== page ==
Book Reviews -- By: Anonymous
JETS 20:1 (March 1977) p. 73
The Gospel of Moses. By Samuel J. Schultz. New York: Harper and Row, 1974, 165 pp., $5.95.
Rarely does one find a discussion of both content and method of presentation combined in one volume on the OT. However, Samuel Schultz has shown us his classroom methodology and some of the highlights from his lectures on the OT to college students in the short scope of 165 pages. The need for such professional discussions has been further underscored by the appearance of a new journal from Britain entitled Journal for the Study of the Old Testament, which lists as one of its five purposes the publication of “articles concerned with the teaching of the Old Testament.”
Schultz argues that OT survey courses should start with Deuteronomy instead of the traditional beginning with Genesis, and that they should focus on the “essence of the written Bible”: “Love God with all your heart and love your neighbor as yourself.” With such an integrating core, the narrower strictures of pointing merely to law, history, or predictions can be corrected and viewed in balance, argues Schultz.
OT teachers will certainly applaud this type of adjustment, for our discipline has been dominated for too many generations by a barren historical-descriptive
JETS 20:1 (March 1977) p. 74
type of analysis. The need of the hour is for a recognition of the text’s canonical setting, its message as a whole and the buildup of theology as one moves diachronically throughout the pre-Christian era. The text has its own legitimacy apart from the continued progress of revelation in the NT, and the OT text also addresses us as a word which demands a response. Thus Schultz represents an earlier aspect of this new trend in OT studies.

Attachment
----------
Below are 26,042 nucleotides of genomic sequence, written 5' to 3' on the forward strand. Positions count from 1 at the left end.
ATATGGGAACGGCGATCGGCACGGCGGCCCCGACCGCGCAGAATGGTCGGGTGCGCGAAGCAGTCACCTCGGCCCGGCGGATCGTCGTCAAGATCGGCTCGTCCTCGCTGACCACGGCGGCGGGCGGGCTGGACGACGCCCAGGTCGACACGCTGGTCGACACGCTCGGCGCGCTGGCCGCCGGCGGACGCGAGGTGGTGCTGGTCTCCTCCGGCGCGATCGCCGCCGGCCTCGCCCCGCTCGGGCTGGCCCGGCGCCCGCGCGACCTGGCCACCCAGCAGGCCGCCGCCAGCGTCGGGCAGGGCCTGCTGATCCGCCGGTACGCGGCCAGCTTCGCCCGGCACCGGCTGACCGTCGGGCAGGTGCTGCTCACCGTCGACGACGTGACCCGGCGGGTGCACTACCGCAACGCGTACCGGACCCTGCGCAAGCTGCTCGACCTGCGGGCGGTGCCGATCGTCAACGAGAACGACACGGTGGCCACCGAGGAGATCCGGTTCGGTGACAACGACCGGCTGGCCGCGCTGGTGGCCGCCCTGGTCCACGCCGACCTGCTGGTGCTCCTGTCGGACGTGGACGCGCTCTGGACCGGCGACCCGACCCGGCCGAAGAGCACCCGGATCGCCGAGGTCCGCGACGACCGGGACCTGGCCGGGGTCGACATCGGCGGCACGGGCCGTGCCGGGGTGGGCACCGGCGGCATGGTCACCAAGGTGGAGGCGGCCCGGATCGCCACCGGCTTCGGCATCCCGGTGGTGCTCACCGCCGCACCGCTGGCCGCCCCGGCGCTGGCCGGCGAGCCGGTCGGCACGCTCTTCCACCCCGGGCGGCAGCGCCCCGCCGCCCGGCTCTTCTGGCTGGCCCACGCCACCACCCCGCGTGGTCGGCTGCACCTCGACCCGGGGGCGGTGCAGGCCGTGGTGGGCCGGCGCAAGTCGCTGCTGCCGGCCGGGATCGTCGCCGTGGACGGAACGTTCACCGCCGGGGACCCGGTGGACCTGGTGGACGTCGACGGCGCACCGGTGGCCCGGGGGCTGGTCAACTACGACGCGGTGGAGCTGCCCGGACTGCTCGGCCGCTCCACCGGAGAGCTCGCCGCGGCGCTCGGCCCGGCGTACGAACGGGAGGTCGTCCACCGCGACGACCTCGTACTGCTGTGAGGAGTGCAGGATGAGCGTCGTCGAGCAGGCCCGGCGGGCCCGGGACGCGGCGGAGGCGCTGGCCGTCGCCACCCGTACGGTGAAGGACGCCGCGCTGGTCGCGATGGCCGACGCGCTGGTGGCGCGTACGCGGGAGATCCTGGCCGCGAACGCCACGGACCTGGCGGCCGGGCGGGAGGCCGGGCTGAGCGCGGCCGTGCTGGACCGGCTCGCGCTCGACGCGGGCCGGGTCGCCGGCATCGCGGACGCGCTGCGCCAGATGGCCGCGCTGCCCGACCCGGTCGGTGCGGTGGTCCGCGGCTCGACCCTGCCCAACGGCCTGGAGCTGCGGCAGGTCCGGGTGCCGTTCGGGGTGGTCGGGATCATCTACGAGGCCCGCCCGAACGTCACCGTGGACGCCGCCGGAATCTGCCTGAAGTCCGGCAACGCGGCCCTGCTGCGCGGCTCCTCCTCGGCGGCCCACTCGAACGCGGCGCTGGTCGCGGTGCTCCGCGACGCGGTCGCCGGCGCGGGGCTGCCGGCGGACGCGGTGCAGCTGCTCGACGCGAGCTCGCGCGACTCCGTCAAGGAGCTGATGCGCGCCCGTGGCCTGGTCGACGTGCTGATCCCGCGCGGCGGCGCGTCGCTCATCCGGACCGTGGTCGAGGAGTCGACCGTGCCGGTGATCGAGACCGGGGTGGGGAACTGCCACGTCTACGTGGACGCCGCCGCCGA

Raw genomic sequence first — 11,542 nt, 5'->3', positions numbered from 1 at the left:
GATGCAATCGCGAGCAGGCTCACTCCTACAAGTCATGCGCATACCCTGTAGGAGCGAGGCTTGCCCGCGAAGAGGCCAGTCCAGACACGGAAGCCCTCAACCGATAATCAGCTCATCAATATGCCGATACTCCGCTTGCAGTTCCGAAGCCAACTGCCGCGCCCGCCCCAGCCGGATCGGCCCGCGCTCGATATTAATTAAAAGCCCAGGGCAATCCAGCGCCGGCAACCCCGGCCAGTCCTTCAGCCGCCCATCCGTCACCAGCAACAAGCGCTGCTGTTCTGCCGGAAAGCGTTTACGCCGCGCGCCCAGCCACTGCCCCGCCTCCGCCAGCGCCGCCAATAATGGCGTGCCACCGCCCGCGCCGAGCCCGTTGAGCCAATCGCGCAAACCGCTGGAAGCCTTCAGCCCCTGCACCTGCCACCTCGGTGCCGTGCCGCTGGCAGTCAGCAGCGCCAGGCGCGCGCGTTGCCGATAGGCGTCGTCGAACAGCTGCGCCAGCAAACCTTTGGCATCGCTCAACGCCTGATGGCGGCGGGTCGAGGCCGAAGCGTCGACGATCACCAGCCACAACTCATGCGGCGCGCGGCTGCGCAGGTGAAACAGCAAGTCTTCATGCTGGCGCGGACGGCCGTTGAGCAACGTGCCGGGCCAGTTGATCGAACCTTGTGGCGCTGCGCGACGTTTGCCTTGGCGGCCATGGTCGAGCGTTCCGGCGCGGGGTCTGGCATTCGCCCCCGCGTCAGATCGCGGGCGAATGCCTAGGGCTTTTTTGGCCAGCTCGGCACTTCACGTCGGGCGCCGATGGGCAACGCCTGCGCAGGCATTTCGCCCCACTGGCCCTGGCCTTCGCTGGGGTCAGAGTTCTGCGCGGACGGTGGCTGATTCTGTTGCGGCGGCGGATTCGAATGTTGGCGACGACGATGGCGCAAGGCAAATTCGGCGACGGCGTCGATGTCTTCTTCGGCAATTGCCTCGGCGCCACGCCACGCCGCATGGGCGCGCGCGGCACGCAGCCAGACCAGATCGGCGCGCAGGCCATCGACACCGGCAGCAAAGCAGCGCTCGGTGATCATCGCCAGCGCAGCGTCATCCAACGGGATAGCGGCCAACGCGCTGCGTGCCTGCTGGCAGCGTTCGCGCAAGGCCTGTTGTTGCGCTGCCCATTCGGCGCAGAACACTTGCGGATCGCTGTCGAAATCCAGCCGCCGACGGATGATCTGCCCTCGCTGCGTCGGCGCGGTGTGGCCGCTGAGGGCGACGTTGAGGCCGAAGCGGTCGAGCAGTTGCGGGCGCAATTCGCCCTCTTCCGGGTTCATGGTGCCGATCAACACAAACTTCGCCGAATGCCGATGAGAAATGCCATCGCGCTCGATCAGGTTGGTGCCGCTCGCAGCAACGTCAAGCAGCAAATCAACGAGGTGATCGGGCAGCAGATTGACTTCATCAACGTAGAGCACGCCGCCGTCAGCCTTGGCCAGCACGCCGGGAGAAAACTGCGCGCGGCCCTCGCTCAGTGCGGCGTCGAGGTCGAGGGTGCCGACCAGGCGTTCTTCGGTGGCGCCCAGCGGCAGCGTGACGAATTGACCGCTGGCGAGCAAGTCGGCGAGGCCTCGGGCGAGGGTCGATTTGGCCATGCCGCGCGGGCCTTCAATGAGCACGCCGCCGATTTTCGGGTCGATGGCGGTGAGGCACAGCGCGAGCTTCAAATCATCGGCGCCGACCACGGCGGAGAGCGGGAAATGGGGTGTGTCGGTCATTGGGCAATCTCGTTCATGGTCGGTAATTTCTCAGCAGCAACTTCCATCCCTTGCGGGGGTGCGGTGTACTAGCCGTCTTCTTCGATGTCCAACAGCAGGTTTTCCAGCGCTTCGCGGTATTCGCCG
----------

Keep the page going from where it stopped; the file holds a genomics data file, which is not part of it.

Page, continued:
This reviewer found small caveats as he read these pages. Contrary to page 13, there were other nations that had experienced God’s deliverance similar to Israel’s exodus (e.g. Syria, Ethiopia, and the Philistines according to Amos 9:7). And can we confidently assign all the first nine plagues to natural phenomena in the Nile valley, as Greta Hort has argued, apart from their miraculous timing and duration (pp. 15-16)? Was Cain’s sin a failure to offer a bloody sacrifice, or was it rather that he came with an unprepared heart to offer a heartless and externalized worship (pp. 40-41)? Furthermore, was Isaiah 7:14 “veiled in somewhat ambiguous [!] language”? If so, what part was revealed and what part was garbled (p. 121)?
Nevertheless, these minor objections fade into insignificance when compared with the overall thesis of the b...
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